Recognition and Assessment

Newcastle University. Assessing the Health and Welfare of Laboratory Animals.

This online training site provides an introduction to recognizing post-operative pain in animals. Videos, images, and text are included.

USDA. NAL. Animal Welfare Information Center.

This article, originally published in the CALAS/ACSAL Newsletter Vol 30 #5 October 1996, discusses the alleviation of post-operative pain in laboratory animals as an important goal in all research.

National Academies of Science. Institute for Laboratory Animal Research.

The National Academies have developed a free online resource to help those who care for and use laboratory animals, farm animals, and pets to prevent, recognize, and alleviate pain in different types of animals, from non-human primates to fish. The web site is related to a 2009 report on the Recognition and Alleviation of Pain in Laboratory Animals.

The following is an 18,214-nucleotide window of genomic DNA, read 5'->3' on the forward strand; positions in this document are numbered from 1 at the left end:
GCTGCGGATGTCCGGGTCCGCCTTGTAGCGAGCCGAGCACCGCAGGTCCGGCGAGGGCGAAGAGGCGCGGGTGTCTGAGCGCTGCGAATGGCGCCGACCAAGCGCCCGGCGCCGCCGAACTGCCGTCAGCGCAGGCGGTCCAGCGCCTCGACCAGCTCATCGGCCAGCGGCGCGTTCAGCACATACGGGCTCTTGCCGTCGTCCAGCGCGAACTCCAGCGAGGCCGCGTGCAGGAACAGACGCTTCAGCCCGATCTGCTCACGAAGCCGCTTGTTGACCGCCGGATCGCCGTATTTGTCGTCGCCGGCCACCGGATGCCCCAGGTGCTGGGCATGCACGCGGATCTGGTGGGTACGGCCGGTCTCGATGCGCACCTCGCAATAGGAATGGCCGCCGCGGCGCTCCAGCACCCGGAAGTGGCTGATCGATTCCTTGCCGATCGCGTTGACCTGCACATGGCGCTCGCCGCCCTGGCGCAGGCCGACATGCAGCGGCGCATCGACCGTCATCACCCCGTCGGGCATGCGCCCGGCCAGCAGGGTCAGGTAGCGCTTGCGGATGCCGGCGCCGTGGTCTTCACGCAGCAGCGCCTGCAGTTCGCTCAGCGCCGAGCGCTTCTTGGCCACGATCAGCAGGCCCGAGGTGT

Colorado State University. Department of Animal Science.

This paper refutes claims that feeling pain is dependent on brain size and complexity. Instead, it suggests that a reasonable criteria for assessing pain-induced suffering is whether or not the animal actively seek pain relief.

Institute for Laboratory Animal Research (ILAR).

The use of animals in research adheres to scientific and ethical principles that promote humane care and practice. Scientific advances in our understanding of animal physiology and behavior often require theories to be revised and standards of practice to be updated to improve laboratory animal welfare.

National Centre for the Replacement, Refinement & Reduction of Animals in Research (NC3Rs).

Changes in facial expression provide a reliable and rapid means of assessing pain in animals. NC3Rs provides training manuals, lists of references, and posters of grimace scales developed for the laboratory: